In recent years, low interest rates have sent investors flocking to shares for their dividend yields and capital growth. In 2020, US shares led the charge with the tech-heavy Nasdaq index up 43.6%.iv

It’s these high growth stocks that are most sensitive to rate change. As the debate over inflation raged, the so-called FAANG stocks – Facebook, Amazon, Apple, Netflix and Google – fell nearly 17 per cent from mid to late February and remain volatile.v

That doesn’t mean all shares are vulnerable. Instead, market analysts expect a shift to ‘value’ stocks. These include traditional industrial companies and banks which were sold off during the pandemic but stand to gain from economic recovery.
 

Property market resilient

Against expectations, the Australian residential property market has also performed strongly despite the pandemic, fuelled by low interest rates.

National housing values rose 4 per cent in the year to February, while total returns including rental yields rose 7.6 per cent. But averages hide a patchy performance, with Darwin leading the pack (up 13.8 per cent) and Melbourne dragging up the rear (down 1.3 per cent).vi

There are concerns that ultra-low interest rates risk fuelling a house price bubble and worsening housing affordability. In answer to these fears, Governor Lowe said he was prepared to tighten lending standards quickly if the market gets out of hand.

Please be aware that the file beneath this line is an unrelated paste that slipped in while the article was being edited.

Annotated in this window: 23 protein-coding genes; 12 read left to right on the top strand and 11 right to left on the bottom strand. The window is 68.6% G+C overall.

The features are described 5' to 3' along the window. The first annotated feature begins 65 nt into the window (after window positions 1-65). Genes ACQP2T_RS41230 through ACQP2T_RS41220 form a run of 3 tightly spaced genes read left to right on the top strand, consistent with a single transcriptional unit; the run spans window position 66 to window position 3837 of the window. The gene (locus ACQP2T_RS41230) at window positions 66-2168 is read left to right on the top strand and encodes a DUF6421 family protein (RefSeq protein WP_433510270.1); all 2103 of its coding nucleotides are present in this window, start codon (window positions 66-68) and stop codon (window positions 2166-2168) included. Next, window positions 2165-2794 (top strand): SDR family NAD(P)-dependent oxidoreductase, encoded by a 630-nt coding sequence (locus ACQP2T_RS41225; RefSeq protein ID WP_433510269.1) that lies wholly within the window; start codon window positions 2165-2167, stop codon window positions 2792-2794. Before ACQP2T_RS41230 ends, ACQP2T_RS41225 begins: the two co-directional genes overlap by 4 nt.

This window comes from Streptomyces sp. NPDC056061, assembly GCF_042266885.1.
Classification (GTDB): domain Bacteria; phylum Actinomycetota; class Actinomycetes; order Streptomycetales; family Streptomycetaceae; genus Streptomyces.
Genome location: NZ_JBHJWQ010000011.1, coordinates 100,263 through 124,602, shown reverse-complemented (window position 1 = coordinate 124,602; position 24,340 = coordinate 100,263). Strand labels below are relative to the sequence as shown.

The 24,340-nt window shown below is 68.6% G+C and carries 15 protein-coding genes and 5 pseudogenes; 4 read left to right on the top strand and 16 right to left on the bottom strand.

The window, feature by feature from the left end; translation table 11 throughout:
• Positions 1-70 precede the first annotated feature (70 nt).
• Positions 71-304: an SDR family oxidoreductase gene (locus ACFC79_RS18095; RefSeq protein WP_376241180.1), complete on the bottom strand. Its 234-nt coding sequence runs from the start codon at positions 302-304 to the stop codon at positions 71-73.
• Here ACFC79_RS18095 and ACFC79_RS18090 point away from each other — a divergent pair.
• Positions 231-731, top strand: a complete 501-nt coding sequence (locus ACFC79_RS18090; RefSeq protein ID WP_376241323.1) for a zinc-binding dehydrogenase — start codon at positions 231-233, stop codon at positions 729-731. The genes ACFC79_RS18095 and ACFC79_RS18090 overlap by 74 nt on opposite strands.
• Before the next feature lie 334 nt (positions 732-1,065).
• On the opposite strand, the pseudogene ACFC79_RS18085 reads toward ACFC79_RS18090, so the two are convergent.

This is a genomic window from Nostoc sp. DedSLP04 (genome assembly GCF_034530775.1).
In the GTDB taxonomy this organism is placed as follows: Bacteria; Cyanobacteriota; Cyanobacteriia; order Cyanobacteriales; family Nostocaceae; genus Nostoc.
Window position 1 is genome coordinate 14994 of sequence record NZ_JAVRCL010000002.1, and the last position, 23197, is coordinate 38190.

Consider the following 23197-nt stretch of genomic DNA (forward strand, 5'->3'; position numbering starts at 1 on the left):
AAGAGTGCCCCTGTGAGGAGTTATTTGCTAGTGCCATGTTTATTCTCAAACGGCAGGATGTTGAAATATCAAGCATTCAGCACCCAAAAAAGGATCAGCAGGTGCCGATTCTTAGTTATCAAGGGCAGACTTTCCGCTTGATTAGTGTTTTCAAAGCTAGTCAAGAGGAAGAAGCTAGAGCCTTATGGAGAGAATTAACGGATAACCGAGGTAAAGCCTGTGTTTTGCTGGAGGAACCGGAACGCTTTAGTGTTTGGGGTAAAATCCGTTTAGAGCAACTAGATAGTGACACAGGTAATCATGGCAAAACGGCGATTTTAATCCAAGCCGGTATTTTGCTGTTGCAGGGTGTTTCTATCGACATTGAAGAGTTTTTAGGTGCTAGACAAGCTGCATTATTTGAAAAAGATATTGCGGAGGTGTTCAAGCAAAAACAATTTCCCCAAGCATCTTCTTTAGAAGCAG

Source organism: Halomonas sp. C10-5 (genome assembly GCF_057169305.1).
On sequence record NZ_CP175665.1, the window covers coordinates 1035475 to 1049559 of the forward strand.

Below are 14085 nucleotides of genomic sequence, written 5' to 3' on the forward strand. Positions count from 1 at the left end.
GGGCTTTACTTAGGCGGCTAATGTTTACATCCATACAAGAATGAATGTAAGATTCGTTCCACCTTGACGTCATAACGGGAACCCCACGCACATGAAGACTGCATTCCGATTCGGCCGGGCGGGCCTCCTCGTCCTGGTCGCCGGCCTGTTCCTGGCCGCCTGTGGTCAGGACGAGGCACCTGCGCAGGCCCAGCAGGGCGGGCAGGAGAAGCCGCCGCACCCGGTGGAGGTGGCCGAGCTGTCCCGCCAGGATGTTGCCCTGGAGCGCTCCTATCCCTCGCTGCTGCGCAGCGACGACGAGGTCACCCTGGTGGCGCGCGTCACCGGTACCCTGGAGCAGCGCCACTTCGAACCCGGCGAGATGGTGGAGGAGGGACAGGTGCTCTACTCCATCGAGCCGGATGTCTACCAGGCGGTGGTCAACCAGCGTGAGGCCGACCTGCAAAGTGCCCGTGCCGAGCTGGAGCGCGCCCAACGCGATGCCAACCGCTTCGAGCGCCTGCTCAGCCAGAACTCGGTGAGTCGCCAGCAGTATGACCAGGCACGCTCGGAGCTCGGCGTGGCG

Only time will tell who wins the tussle between those who think inflation is a threat and those who think it’s under control. As always, patient investors with a well-diversified portfolio are best placed to weather any short-term market fluctuations.

If you would like to discuss your overall investment strategy, give us a call.
 

i Trading economics, viewed 11 March 2021, https://tradingeconomics.com/united-states/government-bond-yield
ii Trading economics, viewed 11 March 2021, https://tradingeconomics.com/australia/government-bond-yield
iii https://www.reuters.com/article/us-oecd-economy-idUSKBN2B112G
iv https://www.smh.com.au/politics/federal/growth-prospects-for-australia-and-world-upgraded-by-oecd-20210309-p57973.html
https://rba.gov.au/speeches/2021/sp-gov-2021-03-10.html
vi https://www.washingtonpost.com/business/2020/12/31/stock-market-record-2020/
vii https://www.corelogic.com.au/sites/default/files/2021-03/210301_CoreLogic_HVI.pdf

Sinclair Financial Group
Level 2, 47 Warner Street
Fortitude Valley QLD 4006
P (07) 3117 0607
E 
[email protected]
W www.sinclairfinancialgroup.com.au

Norman Sinclair – MFinPlan, AFP ASIC No. 249943.
Stephen Vigh – CFP, BBus (Acc & Man), Dip FP ASIC No. 239508
Kyle Medson – CFP, BCom (FinPlan & Inv) ASIC No. 328912
SFG Capital Holdings Pty Ltd trading as Sinclair Financial Group, ABN 42 609 798 469
Authorised Representative of Oreana Financial Services Limited
ABN 91 607 515 122, Australian Financial Services Licensee No. 482234
Registered Office Level 7, 484 St Kilda Road Melbourne, Victoria 3004 Australia
This advice may not be suitable to you because it contains general advice that has not been tailored to your personal circumstances. Please seek personal financial advice prior to acting on this information. Investment Performance: Past performance is not a reliable guide to future returns as future returns may differ from and be more or less volatile than past returns.